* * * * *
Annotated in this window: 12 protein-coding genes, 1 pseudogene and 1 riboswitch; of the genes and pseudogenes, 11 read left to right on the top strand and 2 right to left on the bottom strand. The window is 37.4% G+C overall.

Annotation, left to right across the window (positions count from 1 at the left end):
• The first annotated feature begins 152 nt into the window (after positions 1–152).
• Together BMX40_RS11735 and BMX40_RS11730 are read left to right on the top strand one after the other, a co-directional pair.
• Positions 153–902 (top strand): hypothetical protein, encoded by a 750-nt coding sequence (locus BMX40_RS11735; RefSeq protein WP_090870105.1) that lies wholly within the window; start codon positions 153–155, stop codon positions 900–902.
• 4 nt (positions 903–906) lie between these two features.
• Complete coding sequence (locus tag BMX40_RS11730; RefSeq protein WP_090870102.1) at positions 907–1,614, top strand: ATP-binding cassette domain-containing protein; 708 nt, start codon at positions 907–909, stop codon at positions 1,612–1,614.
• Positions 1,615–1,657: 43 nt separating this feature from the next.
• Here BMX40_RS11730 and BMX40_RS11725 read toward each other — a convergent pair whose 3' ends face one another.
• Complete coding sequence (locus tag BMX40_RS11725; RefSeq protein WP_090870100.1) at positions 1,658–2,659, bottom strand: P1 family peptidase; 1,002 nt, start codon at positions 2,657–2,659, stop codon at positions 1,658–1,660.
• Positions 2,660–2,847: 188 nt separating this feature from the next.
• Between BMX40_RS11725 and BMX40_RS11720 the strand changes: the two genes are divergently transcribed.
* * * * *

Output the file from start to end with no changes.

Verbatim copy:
Annotated in this window: 12 protein-coding genes, 1 pseudogene and 1 riboswitch; of the genes and pseudogenes, 11 read left to right on the top strand and 2 right to left on the bottom strand. The window is 37.4% G+C overall.

Annotation, left to right across the window (positions count from 1 at the left end):
• The first annotated feature begins 152 nt into the window (after positions 1–152).
• Together BMX40_RS11735 and BMX40_RS11730 are read left to right on the top strand one after the other, a co-directional pair.
• Positions 153–902 (top strand): hypothetical protein, encoded by a 750-nt coding sequence (locus BMX40_RS11735; RefSeq protein WP_090870105.1) that lies wholly within the window; start codon positions 153–155, stop codon positions 900–902.
• 4 nt (positions 903–906) lie between these two features.
• Complete coding sequence (locus tag BMX40_RS11730; RefSeq protein WP_090870102.1) at positions 907–1,614, top strand: ATP-binding cassette domain-containing protein; 708 nt, start codon at positions 907–909, stop codon at positions 1,612–1,614.
• Positions 1,615–1,657: 43 nt separating this feature from the next.
• Here BMX40_RS11730 and BMX40_RS11725 read toward each other — a convergent pair whose 3' ends face one another.
• Complete coding sequence (locus tag BMX40_RS11725; RefSeq protein WP_090870100.1) at positions 1,658–2,659, bottom strand: P1 family peptidase; 1,002 nt, start codon at positions 2,657–2,659, stop codon at positions 1,658–1,660.
• Positions 2,660–2,847: 188 nt separating this feature from the next.
• Between BMX40_RS11725 and BMX40_RS11720 the strand changes: the two genes are divergently transcribed.